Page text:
Victor Franz Hess was a physicist who discovered cosmic rays. Cosmic rays are protons and atomic nuclei with extraordinary energies that travel through space at almost the speed of light.
They come from the Sun, galaxies outside the Solar System inside our galaxy, and galaxies in the distant universe.
In interaction with the Earth’s atmosphere, cosmic rays generate showers of secondary electrons, some of which reach the surface. At the same time, the majority are redirected into space by the magnetosphere or heliosphere.
Victor Hess discovered cosmic rays in 1912 through balloon research, for which he was awarded a Nobel Prize in Physics in 1936.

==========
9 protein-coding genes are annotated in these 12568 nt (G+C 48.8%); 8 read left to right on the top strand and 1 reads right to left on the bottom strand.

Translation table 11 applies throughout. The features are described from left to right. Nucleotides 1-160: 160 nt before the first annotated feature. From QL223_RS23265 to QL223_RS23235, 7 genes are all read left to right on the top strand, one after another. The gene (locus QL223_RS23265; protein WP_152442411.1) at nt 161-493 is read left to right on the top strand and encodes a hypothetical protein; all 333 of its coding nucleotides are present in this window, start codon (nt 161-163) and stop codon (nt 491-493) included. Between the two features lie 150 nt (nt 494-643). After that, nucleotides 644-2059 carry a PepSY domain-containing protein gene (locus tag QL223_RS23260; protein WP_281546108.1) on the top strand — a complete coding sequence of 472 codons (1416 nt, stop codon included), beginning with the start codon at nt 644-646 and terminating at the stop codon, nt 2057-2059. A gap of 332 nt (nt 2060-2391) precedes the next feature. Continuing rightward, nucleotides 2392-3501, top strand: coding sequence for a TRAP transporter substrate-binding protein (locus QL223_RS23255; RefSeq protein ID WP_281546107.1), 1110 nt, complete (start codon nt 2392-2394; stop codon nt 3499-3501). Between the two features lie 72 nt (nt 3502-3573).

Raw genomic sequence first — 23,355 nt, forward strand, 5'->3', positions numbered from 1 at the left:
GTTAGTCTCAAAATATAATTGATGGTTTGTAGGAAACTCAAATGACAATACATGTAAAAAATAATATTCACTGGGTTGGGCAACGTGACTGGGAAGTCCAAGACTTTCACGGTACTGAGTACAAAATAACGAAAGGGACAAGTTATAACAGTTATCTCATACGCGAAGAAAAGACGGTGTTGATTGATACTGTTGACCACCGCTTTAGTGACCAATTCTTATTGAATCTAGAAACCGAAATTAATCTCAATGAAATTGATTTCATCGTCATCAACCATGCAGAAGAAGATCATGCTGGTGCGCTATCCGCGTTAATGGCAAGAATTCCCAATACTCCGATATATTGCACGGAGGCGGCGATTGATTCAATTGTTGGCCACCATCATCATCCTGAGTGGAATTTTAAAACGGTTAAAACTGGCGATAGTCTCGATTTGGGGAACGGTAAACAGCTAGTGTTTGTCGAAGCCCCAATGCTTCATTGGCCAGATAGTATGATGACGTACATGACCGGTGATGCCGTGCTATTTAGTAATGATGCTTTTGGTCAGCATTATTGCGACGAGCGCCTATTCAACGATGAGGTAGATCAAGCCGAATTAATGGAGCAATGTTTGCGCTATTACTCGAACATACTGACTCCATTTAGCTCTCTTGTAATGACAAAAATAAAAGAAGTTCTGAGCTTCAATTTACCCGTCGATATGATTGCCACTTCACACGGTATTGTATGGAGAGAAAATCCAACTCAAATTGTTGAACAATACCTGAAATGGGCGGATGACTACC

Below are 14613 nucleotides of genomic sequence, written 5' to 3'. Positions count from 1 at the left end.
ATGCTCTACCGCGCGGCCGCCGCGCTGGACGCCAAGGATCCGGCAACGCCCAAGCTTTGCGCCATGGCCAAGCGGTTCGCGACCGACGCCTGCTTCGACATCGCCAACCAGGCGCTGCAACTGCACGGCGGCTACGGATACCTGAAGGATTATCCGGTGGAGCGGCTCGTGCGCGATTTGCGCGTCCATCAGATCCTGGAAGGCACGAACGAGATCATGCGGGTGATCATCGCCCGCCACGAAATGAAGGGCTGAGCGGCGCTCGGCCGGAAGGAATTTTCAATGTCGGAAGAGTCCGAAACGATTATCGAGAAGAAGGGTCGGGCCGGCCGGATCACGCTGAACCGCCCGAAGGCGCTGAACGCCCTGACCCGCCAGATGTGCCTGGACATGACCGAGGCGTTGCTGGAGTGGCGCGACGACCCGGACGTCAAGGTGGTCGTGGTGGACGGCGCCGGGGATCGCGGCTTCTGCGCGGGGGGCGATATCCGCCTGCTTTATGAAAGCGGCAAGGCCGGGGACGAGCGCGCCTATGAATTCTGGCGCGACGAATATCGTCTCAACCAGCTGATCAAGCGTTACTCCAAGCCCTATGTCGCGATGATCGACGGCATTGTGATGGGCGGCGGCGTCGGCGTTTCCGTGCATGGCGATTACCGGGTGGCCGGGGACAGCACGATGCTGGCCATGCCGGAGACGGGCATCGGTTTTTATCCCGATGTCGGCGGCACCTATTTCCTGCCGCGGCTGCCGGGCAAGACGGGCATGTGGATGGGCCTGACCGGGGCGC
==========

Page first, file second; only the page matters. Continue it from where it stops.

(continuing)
With the launch of the first satellites in the late 1950s, direct measurements of cosmic rays, especially at lower energy, have been possible. On satellites and space missions, particle detectors comparable to those used in nuclear and high-energy physics are employed to study cosmic rays.
The Fermi Space Telescope (2013) data have been interpreted as proof that a considerable portion of primary cosmic rays come from supernova explosions of stars.
Studies of neutrinos and gamma rays from blazar TXS 0506+056 in 2018 suggest that active galactic nuclei emit cosmic rays.
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